You can also add personal property endorsements — known as scheduled endorsements — that can increase the limits of coverage for high-value items such as antiques or jewelry. This often requires an appraisal of the items and an agreement from the insurance company on the payout amount.
Also listed on your insurance policy will be the name of your mortgage lender. Mortgage lenders often have their own insurance requirements to protect their investment in the event of a loss. The types of coverage required may vary depending on your lender and are likely to be based on the type of home you have as well as its location. For instance, lenders are likely to require special coverages in areas prone to natural disasters such as hurricanes, earthquakes, or wildfires.
Sometimes dwelling and personal property coverage differ in the perils they cover. For instance, an HO-3 policy — the most common home insurance policy type — covers personal belongings on a named peril basis.
Common perils named on most HO-3 policies include:
- Lightning or fire
- Hail or windstorm
- Damage caused by aircraft
- Riots or civil disturbances
- Smoke damage
- Damage caused by vehicles
- Falling objects
- Volcanic eruption
- Damage from the weight of snow, ice, or sleet
- Water damage from plumbing, heating, or air conditioning overflow
- Water heater cracking, tearing, and burning
- Damage from electrical current
- Pipe freezing
Pay close attention to which perils are covered by your policy: this can have consequences down the line.
Every home insurance policy has exclusions. While an HO-3 policy covers your personal belongings against named perils, it covers your primary dwelling on an open peril basis. This means that it will cover damage caused by all perils except those explicitly listed in this section of the policy.
An HO-3 policy specifically excludes damages caused by the following perils:
- Freezing pipes and systems in vacant dwellings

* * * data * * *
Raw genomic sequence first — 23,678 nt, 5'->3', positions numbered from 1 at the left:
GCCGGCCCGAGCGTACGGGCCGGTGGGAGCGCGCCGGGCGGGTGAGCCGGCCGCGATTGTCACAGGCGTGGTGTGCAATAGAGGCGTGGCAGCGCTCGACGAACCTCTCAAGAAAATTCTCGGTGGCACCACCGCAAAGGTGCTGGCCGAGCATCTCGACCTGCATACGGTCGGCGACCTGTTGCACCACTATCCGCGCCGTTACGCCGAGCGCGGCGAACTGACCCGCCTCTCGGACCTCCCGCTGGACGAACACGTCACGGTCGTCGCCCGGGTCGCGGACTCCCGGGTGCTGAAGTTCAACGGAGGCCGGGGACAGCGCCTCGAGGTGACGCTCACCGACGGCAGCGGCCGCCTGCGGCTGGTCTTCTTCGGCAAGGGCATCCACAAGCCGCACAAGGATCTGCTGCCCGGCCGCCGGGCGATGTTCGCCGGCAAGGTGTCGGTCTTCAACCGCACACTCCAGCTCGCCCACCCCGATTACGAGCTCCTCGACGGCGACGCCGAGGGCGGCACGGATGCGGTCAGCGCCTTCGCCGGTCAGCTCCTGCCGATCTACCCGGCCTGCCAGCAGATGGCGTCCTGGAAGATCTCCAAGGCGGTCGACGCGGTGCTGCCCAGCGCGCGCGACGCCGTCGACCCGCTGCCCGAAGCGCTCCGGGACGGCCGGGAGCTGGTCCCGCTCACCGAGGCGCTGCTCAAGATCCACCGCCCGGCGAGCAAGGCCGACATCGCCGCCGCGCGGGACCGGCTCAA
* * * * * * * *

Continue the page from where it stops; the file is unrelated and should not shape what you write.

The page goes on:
- Damage to foundations or pavements from ice and water weight
- Theft from a dwelling under construction
- Vandalism to vacant dwellings
- Latent defects, corrosion, industrial smoke, pollution
- Settling, wear, and tear
- Pets, other animals, and pests
- Weather conditions that aggravate other excluded causes of loss
- Government and association actions
- Defective construction, design, and maintenance
Flood insurance: This covers damage resulting from flooding. Flood coverage is generally an excluded peril, as most standard homeowners policies do not include it. While it is offered by some specialty insurers, it is most often purchased through the National Flood Insurance Program (NFIP).
Many homeowners insurance companies offer discounts that can save you money on your insurance premiums. Installing deadbolt locks or a security system to deter burglars can lead to lower insurance rates. Bundling your home insurance with your auto insurance can likewise lead to savings. Below is a list of common discounts offered by most home insurers. Speak to your insurance company or agent to see which discounts you are eligible for.
- Loyalty discount
- Multi-policy discount
- Home security system discount
- Fire prevention discount
- Retired or mature discount
- Occupation-based discounts
- Discounts for going claims-free
Understanding your homeowners insurance policy is a crucial step toward protecting your investment. While the homeowners declaration page is can give you a good sense of what’s covered, it’s always a good idea to read through each part of the policy to make sure there are no holes in your coverage. Keep this in mind while you’re shopping for a homeowners policy, and make sure to compare rates and coverage options before settling on an insurance company.
- What is an HO-3 Insurance Policy?
- Low-Income Homeowners Insurance
- What is an HO-7 Insurance Policy?
- What is an HO-5 Insurance Policy?
- What is an HO-2 Insurance Policy?
- What is an HO-8 Insurance Policy?
- Insurance for a Second Home
- High-Value Homeowners Insurance
- Home Insurance for Older Homes
- What is an Insurance Peril?
About The Zebra
The Zebra is not an insurance company. We publish data-backed, expert-reviewed resources to help consumers make more informed insurance decisions.
- The Zebra’s insurance content is written and reviewed for accuracy by licensed insurance agents.
- The Zebra’s insurance editorial content is not subject to review or alteration by insurance companies or partners.
- The Zebra’s editorial team operates independently of the company’s partnerships and commercialization interests, publishing unbiased information for consumer benefit.
- The auto insurance rates published on The Zebra’s pages are based on a comprehensive analysis of car insurance pricing data, evaluating more than 83 million insurance rates from across the United States.